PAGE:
Web 2.0: A New Wave of Innovation for Teaching and Learning?
"we can survey the ground traversed by Web 2.0 projects and discussions in order to reveal a diverse set of digital strategies with powerful implications for higher education. Ultimately, the label 'Web 2.0' is far less important than the concepts, projects, and practices included in its scope." This paper is more philosophical and traverses wider ground that the one cited just above.

The Machine is Us/ing Us

video on Web 2.0 by Michael Wesch

Social Media Classroom
"The Social Media Classroom (we’ll call it SMC) includes a free and open-source (Drupal-based) web service that provides teachers and learners with an integrated set of social media that each course can use for its own purposes—integrated forum, blog, comment, wiki, chat, social bookmarking, RSS, microblogging, widgets , and video commenting are the first set of tools."

50+ Web 2.0 Ways to Tell a Story
"It was not long ago that producing multimedia digital content required expensive equipment and technical expertise; we are at the point now where we can do some very compelling content creation with nothing more complex than a web browser. In this workshop you will:
  • Design a basic story concept that can be created in a web 2.0 tool using images, audio, and/or video.
  • And then create it quickly using one of 50+ different web tools that are free to use."

"23 Things"
"the original Learning 2.0 Program. This site was created [as] a discovery learning program designed to encourage [library staff - also very relevant for educators] to explore new technologies and reward them for doing 23 Things. Since the program's launched, it has fostered Learning 2.0 programs all over the world."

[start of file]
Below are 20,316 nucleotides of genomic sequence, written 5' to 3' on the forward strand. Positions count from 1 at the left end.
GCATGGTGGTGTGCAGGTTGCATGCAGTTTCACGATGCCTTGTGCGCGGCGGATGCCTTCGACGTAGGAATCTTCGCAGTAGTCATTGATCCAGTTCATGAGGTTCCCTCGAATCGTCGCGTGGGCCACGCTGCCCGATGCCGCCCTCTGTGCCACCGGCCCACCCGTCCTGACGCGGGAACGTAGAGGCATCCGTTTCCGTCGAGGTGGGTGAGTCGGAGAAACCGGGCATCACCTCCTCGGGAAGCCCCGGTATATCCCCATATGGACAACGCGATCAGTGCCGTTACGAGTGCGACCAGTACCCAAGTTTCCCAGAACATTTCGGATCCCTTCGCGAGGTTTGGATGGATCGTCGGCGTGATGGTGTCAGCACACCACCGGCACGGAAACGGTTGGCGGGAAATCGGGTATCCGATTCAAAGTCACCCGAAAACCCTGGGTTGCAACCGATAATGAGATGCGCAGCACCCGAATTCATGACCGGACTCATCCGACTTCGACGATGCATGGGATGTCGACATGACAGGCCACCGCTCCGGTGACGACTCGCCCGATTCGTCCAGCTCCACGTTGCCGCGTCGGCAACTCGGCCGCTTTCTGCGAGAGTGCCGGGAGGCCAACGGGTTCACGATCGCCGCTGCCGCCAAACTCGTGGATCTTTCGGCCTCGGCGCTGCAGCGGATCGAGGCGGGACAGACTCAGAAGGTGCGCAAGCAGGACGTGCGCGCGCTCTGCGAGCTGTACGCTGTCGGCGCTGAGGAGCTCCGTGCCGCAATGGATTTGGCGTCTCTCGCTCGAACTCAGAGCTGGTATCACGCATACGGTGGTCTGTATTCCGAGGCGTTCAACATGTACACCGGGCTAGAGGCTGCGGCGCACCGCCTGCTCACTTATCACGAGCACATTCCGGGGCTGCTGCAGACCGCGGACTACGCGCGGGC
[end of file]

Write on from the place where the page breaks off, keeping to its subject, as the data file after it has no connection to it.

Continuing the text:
Creating and Sharing Online Presentations

Screen and Audio Capture Software: A Comparison of Development Tools and Techniques
This document from fall 2007 compares various software for creating narrated presentations. Additionally, it includes a "conceptual framework for types of learning object development."

Slideshows 2.0
These two sites provide links to a number of websites that allow for online development and sharing of rich media presentations, including but not limited to PowerPoint style slides, web tours, sharing of images and documents, and more. (Beware of accessibility issues!)

The CSU was a key partner in the development of this "easy-to-use multimedia authoring tool. Designed for people with little multimedia experience, Pachyderm is accessed through a web browser and is as easy to use as filling out a web form. Authors upload their own media (images, audio clips, and short video segments) and place them into pre-designed templates, which can play video and audio, link to other templates, zoom in on images, and more. Once the templates have been completed and linked together, the presentation is published and can then be downloaded and placed on the author’s website or on a CD or DVD ROM. Authors may also leave their presentations on the Pachyderm server and link directly to them there. The result is an attractive, interactive Flash-based multimedia presentation."

Free Tools for Synchronous Presentation and Collaboration
This page has a list and some brief remarks and comparisons about free tools available for live online meetings and presentations.